Former Maldivian President and Parliamentary Speaker Mohamed Nasheed has criticised the high debt the island nation owes to China, as his country's government finalised the annual budget on Wednesday.
"Discussing (the) 2021 budget in Majlis today. Debt repayments next year will amount to 53% of government revenue. Over 80% of debt repayments will go to China. Totally unaffordable. Even if we sell our grandmother's jewelry, we won't be able to afford these repayments", said Nasheed on Twitter.
Discussing 2021 budget in Majlis today. 🇲🇻 debt repayments next year will amount to 53% of government revenue. Over 80% of debt repayments will go to China. Totally unaffordable. Even if we sell our grandmother’s jewelry, we won’t be able to afford these repayments. pic.twitter.com/Vc2v8n2Kov— Mohamed Nasheed (@MohamedNasheed) November 18, 2020
The tweet comes against the backdrop of the Indian Ocean country emerging from an economically taxing COVID-pandemic, which the World Bank estimated earlier this year could hit Male harder than other regional economies.
Nearly 70 percent of the nation's revenue flow from tourism was crippled as international air traffic was hit due to lockdowns in other countries.
In an interview with the BBC last month, Nasheed estimated that the Maldives owed nearly $3.1 billion to Beijing, most of it loaned during the tenure of the previous government headed by former President Abdulla Yameen. The nation's overall GDP was valued at just over $5.3 billion in 2018, as per the World Bank.
Chinese officials, however, have in the past claimed that Male owed over $1 billion to China, most of the money loaned to Male is in the form of government-to-government loans, private loans guaranteed by the Maldives government via "sovereign guarantees", and funds disbursed to Maldivian state enterprises.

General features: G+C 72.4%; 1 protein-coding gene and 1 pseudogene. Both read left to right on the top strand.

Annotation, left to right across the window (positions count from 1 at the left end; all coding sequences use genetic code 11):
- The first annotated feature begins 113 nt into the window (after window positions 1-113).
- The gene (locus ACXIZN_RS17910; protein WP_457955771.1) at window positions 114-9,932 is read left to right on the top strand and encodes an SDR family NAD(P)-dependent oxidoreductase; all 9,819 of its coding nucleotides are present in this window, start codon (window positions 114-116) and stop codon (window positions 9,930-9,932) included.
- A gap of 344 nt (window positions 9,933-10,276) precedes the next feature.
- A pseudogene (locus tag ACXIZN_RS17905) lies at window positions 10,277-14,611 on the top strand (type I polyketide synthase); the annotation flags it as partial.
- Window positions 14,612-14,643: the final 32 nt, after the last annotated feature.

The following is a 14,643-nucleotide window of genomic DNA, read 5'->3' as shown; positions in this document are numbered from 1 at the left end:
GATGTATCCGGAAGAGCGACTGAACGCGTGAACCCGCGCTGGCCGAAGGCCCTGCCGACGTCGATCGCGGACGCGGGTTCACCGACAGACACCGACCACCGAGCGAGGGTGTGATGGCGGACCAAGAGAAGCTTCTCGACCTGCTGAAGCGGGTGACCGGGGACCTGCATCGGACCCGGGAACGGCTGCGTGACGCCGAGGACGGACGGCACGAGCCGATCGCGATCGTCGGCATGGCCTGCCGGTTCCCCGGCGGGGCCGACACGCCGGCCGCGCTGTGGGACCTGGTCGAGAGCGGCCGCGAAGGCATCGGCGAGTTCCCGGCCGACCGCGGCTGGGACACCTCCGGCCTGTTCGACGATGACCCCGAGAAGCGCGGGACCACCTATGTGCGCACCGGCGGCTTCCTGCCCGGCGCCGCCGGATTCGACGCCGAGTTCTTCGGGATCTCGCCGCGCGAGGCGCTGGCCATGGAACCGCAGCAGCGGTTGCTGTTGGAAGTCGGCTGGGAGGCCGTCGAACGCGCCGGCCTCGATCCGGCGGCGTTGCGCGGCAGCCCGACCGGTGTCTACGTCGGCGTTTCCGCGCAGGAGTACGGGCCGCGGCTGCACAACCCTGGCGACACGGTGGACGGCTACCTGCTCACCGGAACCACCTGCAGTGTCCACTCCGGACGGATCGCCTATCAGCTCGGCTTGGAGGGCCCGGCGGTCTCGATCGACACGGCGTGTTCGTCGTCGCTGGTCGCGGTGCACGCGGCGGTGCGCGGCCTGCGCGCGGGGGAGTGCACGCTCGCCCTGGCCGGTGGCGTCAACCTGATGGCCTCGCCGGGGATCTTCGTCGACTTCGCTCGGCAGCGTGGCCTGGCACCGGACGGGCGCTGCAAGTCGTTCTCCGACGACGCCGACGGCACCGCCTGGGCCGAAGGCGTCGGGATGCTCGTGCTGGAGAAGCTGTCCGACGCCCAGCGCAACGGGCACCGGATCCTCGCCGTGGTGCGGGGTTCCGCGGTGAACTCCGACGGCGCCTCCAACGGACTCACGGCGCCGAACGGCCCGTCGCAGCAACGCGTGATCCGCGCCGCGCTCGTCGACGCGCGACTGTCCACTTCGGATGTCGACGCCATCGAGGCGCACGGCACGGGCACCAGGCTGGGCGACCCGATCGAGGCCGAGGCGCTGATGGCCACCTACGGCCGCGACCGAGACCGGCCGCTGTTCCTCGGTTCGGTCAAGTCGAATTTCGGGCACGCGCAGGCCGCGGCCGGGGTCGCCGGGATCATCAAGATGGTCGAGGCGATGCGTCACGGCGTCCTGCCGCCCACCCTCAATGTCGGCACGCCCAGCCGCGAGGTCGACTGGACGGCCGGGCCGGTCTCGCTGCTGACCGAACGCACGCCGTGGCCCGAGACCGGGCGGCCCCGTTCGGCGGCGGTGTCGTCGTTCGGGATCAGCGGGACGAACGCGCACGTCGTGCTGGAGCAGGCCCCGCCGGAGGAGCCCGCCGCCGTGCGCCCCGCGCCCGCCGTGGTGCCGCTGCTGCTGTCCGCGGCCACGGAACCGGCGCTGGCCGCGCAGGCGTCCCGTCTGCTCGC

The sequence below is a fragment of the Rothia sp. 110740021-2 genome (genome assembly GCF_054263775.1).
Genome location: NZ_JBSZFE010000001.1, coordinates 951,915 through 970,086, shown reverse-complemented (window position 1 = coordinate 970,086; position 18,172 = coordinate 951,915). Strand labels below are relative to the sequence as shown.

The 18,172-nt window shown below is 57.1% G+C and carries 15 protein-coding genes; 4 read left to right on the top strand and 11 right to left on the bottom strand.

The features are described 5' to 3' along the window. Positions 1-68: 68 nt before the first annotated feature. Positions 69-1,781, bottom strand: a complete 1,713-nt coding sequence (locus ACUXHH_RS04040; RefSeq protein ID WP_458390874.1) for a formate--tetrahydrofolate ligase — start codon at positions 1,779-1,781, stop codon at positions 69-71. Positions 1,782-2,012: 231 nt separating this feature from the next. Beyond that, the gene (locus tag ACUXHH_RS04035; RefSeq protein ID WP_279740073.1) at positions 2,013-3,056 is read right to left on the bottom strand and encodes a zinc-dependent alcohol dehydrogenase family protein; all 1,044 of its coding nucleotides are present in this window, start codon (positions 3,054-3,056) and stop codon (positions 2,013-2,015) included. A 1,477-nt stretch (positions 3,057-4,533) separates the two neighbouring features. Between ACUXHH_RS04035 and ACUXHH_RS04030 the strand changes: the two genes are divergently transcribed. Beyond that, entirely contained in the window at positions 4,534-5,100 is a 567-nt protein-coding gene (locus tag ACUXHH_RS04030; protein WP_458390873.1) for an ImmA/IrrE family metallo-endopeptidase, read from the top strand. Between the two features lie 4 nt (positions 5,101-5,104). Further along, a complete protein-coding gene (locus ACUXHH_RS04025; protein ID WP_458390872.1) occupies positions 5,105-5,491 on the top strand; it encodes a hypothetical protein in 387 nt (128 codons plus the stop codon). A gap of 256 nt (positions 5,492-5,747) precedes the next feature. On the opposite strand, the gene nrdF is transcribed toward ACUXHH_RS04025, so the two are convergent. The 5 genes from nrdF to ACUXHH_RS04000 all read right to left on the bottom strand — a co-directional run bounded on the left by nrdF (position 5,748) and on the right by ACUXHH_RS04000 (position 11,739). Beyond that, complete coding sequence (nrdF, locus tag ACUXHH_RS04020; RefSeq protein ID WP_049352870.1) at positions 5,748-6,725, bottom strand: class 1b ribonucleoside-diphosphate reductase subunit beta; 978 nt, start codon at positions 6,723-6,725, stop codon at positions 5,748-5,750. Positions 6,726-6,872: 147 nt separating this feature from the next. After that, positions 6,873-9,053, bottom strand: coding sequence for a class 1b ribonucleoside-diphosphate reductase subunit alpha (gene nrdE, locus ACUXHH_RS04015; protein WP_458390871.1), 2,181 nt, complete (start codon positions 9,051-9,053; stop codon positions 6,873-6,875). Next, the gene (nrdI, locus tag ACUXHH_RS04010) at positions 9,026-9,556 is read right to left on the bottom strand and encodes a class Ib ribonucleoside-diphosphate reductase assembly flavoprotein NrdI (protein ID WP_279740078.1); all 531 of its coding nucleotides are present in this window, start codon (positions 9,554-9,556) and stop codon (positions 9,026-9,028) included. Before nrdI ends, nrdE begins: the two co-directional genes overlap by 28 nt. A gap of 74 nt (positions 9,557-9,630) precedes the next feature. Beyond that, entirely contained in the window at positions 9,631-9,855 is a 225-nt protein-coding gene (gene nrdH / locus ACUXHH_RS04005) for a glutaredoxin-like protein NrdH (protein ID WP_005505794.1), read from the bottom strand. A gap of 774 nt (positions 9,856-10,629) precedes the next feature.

The $200 million Maldives-China Friendship Bridge is one of the showcase infrastructure projects built by Beijing on the strategically-located island archipelago in the Indian Ocean.
Anand Kumar, an associate fellow at the New Delhi-based think tank Manohar Parrikar Institute for Defence Studies and Analyses, told Sputnik that a unique situation existed in the Maldives, where the "creditor was demanding less money than what the debtor estimated".
"The former president (Yameen) is said to have taken loans from China to fund private projects owned by some of his cronies. He had in fact taken loans for these projects in return for sovereign guarantees", said Kumar, who has also authored a book titled "Multi-party Democracy in the Maldives and the Emerging Security Environment in the Indian Ocean Region".
The Maldives Democratic Party (MDP), which Nasheed heads, returned to power in 2018. Ibrahim Mohamed Solih, a party colleague of Nasheed, assumed the presidency after MDP's triumph.
In the lead-up to the 2019 vote, the MDP had campaigned extensively on the issue of rising foreign debt, as it attacked the then-president for his reliance on foreign capital.